Review – Guitar Hero: Metallica

A FEW DAYS INTO ITS RELEASE, I feel like I’ve already gotten more than my money’s worth out of Guitar Hero: Metallica. Granted, I’m not the typical player: As of this writing, I’m sitting at 30th on ScoreHero’s Expert guitar leaderboards, and I’d be thrilled playing “Master of Puppets” and “Creeping Death” all day long. But if you’re a rhythm game fan who’s been looking forward to some heavy rock, GH: Metallica is probably the best release since Guitar Hero II, making some slight improvements over last fall’s Guitar Hero World Tour and offering much more content and better fan service than Activision’s last mid-year release, Guitar Hero: Aerosmith.

But there’s a flip side: If you’re not into harder rock in general, GH: Metallica has far more narrow appeal than the Rock Band games, which offer more diverse musical selections as well as tons of DLC. The band aspects of GH: Metallica are still sloppy compared to its main competitor, and the setlist steers it away from being the successful party game that Rock Band is. But as a game built around the music of Metallica, it’s an outstanding one filled with tons of content and extras  that hopefully will set the template for similar releases to come.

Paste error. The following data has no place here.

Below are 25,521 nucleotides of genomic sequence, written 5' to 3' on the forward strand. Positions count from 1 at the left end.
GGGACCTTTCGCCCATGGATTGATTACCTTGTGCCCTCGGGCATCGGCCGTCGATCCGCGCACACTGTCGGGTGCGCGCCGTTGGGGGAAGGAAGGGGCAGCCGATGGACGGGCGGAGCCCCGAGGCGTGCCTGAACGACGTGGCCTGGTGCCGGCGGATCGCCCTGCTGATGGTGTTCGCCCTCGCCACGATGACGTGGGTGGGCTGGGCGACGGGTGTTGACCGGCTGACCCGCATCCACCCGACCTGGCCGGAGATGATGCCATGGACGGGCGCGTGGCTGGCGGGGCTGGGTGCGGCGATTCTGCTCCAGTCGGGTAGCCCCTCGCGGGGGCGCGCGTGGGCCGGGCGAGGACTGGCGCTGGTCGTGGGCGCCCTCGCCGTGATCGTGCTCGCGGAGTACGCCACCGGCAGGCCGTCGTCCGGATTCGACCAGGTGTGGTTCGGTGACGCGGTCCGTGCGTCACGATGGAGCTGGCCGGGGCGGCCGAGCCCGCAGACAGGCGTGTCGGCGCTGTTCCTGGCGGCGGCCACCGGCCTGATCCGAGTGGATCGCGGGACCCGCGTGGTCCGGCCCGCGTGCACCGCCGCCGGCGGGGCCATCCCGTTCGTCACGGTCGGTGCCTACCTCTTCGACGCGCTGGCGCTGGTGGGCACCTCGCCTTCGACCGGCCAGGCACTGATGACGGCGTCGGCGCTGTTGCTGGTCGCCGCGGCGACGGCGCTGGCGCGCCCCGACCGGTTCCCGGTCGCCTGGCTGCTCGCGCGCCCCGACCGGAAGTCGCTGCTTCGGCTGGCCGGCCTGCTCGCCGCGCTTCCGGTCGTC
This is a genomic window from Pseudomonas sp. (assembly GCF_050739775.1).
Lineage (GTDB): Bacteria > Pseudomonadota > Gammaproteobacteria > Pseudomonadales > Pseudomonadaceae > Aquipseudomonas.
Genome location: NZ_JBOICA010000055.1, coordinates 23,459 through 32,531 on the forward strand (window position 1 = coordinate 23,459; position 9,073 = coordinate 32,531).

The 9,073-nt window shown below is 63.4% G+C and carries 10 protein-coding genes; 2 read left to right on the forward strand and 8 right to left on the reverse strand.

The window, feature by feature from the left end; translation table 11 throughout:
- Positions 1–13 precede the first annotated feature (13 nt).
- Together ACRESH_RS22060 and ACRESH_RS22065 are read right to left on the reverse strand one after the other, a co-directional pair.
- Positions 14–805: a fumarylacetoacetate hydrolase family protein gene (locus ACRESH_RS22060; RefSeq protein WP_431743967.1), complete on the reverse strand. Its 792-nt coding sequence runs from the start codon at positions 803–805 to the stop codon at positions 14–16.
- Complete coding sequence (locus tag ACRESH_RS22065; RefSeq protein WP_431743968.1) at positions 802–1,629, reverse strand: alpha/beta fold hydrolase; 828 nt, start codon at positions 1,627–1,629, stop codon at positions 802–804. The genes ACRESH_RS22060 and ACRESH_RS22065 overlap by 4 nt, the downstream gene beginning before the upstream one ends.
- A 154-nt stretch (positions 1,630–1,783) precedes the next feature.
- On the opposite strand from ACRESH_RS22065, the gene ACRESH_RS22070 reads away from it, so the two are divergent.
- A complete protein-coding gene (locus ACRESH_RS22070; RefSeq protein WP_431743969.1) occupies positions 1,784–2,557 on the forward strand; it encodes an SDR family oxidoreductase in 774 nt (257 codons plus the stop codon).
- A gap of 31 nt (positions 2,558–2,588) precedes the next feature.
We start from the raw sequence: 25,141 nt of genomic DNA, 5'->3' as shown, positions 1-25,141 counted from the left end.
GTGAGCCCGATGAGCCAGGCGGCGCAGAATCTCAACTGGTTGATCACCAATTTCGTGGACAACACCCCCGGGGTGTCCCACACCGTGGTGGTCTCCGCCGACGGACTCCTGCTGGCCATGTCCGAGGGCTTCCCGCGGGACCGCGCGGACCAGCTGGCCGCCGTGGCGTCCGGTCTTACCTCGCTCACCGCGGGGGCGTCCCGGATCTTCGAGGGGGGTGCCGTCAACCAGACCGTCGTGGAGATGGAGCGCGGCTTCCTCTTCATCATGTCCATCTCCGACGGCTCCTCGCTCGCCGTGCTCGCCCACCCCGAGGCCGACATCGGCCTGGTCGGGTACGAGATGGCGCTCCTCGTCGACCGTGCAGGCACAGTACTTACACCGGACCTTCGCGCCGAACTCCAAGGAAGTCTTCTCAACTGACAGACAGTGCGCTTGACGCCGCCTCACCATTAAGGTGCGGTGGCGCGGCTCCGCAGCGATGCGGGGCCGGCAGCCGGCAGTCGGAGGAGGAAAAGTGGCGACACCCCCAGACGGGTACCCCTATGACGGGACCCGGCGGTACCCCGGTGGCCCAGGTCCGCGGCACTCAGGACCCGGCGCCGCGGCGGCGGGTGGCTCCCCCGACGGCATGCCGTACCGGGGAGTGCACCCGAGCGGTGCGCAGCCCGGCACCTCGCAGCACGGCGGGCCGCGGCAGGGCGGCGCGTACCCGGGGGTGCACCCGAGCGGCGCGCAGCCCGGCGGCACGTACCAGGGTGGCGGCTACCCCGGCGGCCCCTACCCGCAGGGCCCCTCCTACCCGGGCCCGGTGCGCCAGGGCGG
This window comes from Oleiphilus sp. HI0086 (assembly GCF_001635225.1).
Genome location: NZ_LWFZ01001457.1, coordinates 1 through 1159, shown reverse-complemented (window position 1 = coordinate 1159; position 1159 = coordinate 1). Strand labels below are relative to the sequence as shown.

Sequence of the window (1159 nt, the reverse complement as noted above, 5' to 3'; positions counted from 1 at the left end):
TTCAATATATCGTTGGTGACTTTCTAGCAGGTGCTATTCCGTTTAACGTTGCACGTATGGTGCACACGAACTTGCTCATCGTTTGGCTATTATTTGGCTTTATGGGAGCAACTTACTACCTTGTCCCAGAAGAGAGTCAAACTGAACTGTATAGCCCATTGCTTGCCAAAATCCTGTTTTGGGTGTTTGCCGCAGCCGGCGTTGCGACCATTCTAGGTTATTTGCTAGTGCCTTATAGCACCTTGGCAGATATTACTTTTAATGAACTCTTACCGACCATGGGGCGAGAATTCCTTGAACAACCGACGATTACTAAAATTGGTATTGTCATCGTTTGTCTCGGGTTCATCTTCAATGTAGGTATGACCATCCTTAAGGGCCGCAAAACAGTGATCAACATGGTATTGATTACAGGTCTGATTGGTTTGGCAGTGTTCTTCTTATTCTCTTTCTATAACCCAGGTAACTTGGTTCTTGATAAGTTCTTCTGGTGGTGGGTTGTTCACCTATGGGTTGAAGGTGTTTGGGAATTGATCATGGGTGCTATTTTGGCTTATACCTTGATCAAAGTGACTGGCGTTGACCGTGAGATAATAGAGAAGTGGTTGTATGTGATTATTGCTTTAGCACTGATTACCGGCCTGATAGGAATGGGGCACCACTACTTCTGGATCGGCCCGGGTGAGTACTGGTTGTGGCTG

Hit the Lights

As always, it starts with the music. There are 49 songs total: 28 by Metallica, and 21 by other bands associated with Metallica over the years. There’s almost no questioning the Metallica song choices: almost all of Master of Puppets is here, as well as many other songs from the band’s pre-Black Album days. Even notable omissions like “And Justice for All” and “Ride that Lightnin,” aren’t so bad, since both have been available as DLC for Rock Band for well over a year. The non-Metallica songs are a decent lot, with classic rock like Queen and Thin Lizzy and newer selections like Mastodon and The Sword, but it’s easy to forget they’re even on the disc when confronted with so much Metallica content. If you bought the Death Magnetic DLC last year, it’ll also be imported into the game (sadly, no other World Tour DLC is compatible).

Maybe one of the smartest things Neversoft did with this latest Guitar Hero title was to remove almost every barrier to enjoying the music. There’s a career mode for every instrument, but rather than making players slog through every song and potentially get stuck on something like “Raining Blood,” the campaign lets you advance after playing only 2 or 3 songs in each tier. As a result, you can zip through almost any instrument campaign in under two hours, playing maybe 16-20 songs. If this isn’t forgiving enough, the entire Quickplay list is unlocked from the start, so no longer will you have to deal with parties where your friends haven’t unlocked all the songs.

The highlight by far is the solo guitar campaign: at times, it feels like some of Metallica’s songs were written just for Guitar Hero, and for any Metallica fan, songs like “Fade to Black,” “Creeping Death” and “Master of Puppets” are pure joy. The bass campaign is more challenging than players might expect, due to the “open note” added in the harder difficulties — bass is far from a watered-down version of the guitar part (like it usually is in Rock Band). The vocals have been tweaked slightly, but the continued lack of a meter to show you how well you’re doing during each phrase is hard to understand.